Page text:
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FOR RELEASE: January 23, 2003
Adopt a Losing Resolution This Year, For Better Health
For many Americans, the top New Year’s resolution on their list was to lose weight. Health club memberships increase significantly during the month of January and huge numbers of fad diets circulate like wild fire. But by February, health club attendance slows and interest in fad diets begins to wane. Good intentions have yielded to old habits.
Since about 64 percent of the adult population is overweight, with about 34 percent of those being obese, “losing weight” would seem to be a reasonable and commendable resolution. Yet the incidence of overweight and obesity continues to climb at alarming rates. Even overweight in children has tripled since the early 1980s. Higher body weights mean higher than normal incidences of health problems like heart disease, stroke, arthritis, type 2 diabetes, certain cancers, high cholesterol, and gall bladder disease, according to officials at the Oklahoma State Department of Health (OSDH).
Since most Americans know they need to maintain a healthy weight and stay fit, why are they becoming fatter?
“Changing our concept from weight loss to weight management and optimal fitness with regard to things like blood pressure control, cardiovascular fitness and blood sugar regulation might make more sense than trying to attain a weight that many of us have not been at for years,” said State Health Commissioner Dr. Leslie Beitsch. “Dieters often set unrealistic goals for weight loss that lead to failure. Statistically, only five percent achieve and maintain their desired weight loss.”
Experts agree that aiming for a weight loss of five to ten percent of starting weight is not only attainable, but probably optimal. Weight loss should be relatively slow. In most cases, expect a loss of about one to two pounds per week and the loss should occur over a period of about six months. Fad diets promising quick weight loss can be harmful and should be avoided. These types of diets are often hard to follow for any length of time, and so, the lost weight is regained.
The bottom line for weight loss is eating fewer calories. Our concept of what a normal serving size is has become distorted. Serving sizes at restaurants have more than tripled over the last few years. We have become accustomed to seeing more food on our plates and more calorie-laden soft drinks in our cups. What was considered a super-sized order of French fries in 1998 is now listed as only a large order. The serving size for a soft drink used to be six ounces. Today, 44-ounce soft drinks, or even larger ones, are more the norm.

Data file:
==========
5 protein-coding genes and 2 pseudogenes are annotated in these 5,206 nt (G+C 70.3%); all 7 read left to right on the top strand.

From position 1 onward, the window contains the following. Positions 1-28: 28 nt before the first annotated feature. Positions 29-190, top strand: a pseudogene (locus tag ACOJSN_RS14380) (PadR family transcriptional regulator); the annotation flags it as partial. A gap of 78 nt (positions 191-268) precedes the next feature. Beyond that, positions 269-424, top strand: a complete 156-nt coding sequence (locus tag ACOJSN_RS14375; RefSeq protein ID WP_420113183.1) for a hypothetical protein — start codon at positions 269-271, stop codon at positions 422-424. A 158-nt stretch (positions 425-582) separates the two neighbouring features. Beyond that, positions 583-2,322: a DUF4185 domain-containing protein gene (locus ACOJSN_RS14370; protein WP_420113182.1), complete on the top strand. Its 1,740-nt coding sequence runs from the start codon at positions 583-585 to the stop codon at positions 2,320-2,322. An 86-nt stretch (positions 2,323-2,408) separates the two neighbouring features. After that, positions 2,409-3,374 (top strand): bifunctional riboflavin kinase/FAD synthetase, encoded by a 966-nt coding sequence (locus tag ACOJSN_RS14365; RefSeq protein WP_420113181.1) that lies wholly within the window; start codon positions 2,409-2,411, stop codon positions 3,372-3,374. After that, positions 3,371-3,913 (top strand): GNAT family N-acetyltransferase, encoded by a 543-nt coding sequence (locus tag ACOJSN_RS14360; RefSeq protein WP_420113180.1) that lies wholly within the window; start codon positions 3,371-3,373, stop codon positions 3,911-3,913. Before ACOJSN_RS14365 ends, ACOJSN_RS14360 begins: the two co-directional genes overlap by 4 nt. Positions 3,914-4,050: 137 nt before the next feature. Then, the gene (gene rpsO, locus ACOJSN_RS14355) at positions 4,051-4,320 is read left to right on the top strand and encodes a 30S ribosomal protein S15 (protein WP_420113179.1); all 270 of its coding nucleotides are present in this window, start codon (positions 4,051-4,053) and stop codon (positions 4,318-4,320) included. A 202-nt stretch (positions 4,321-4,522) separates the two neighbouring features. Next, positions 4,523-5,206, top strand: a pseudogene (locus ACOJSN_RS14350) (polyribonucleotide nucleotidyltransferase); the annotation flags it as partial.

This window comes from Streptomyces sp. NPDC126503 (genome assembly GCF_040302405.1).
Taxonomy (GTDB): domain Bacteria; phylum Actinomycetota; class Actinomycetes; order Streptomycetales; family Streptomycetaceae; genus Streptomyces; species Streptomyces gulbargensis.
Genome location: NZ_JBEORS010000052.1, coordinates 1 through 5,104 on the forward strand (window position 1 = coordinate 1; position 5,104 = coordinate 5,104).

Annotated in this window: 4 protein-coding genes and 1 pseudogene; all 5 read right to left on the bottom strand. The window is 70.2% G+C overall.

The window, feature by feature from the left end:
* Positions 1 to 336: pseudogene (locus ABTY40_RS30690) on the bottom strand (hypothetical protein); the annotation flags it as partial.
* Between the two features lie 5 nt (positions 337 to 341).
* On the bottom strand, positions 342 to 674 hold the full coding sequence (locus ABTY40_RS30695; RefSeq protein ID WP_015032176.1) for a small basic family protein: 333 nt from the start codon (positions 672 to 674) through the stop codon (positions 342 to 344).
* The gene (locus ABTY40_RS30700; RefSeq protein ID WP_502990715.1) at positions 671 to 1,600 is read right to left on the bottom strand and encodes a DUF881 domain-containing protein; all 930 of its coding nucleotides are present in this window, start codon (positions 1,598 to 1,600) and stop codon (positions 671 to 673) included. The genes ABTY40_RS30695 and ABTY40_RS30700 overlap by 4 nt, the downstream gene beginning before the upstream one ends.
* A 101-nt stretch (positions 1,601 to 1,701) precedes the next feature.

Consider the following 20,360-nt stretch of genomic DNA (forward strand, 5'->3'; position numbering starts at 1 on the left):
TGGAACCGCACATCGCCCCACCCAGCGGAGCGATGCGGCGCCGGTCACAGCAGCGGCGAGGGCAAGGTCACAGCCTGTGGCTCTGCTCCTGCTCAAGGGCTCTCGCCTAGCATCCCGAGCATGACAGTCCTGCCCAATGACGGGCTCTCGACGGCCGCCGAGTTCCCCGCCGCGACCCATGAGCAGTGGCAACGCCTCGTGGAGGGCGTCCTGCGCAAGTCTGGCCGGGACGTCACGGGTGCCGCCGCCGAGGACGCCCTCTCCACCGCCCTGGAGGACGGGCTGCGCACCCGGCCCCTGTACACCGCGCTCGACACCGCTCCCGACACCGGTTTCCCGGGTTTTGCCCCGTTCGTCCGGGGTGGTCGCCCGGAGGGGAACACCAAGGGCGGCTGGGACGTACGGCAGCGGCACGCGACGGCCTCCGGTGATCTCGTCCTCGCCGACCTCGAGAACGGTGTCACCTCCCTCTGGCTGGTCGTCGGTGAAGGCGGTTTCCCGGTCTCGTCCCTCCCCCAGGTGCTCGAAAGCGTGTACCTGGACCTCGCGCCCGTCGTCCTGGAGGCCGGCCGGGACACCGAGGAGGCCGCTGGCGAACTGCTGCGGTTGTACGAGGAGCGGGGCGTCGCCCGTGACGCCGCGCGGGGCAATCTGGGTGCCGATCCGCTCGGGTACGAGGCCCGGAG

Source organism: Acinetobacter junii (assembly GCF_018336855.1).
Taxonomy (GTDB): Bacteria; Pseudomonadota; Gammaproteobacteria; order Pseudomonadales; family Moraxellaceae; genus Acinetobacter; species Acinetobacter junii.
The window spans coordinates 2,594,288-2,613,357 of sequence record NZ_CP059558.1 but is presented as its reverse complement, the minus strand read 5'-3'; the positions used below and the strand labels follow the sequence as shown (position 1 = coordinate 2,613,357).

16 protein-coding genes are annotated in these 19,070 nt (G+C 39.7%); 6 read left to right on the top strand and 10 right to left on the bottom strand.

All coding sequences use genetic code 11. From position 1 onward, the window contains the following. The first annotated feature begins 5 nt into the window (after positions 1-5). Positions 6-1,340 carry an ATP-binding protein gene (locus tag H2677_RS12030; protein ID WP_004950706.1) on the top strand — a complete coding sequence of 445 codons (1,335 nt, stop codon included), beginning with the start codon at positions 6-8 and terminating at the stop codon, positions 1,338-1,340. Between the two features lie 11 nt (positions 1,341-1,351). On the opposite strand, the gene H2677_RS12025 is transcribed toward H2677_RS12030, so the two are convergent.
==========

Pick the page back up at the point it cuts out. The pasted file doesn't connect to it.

Attention must also be given to exercise and long-term behavior eating changes, as well. Though we may have heard for years that exercise will cause weight loss, weight that is lost through exercise alone will be very small. Exercising for fitness, however, is a must. “Cardiovascular endurance and muscle strength can improve blood cholesterol, triglyceride levels, reduce blood sugar and improve other risk factors for disease,” said Beitsch.
Recent national studies recommended that Americans exercise for one hour per day, which can seem a daunting task for many, especially those with very busy schedules. Studies show, however, that several short bouts of exercise, 10 to 15 minutes each, several times a day, can be as effective as exercising for a whole hour at once.
In addition to lowering calories and exercising, changing to healthier eating habits can maintain weight loss. The following tips can help potential dieters increase their chances of being successful:
Tips to Identify Sound Weight Loss Diets
“Long-term changes in lifestyle are the only safe and effective treatments for overweight and obesity. Although the best treatment for obesity is prevention, a sound dietary plan can help committed individuals to lose weight, maintain a healthy weight, and reduce their risk of chronic disease,” Beitsch said.
For more information, contact a nutritionist in your local county health department.
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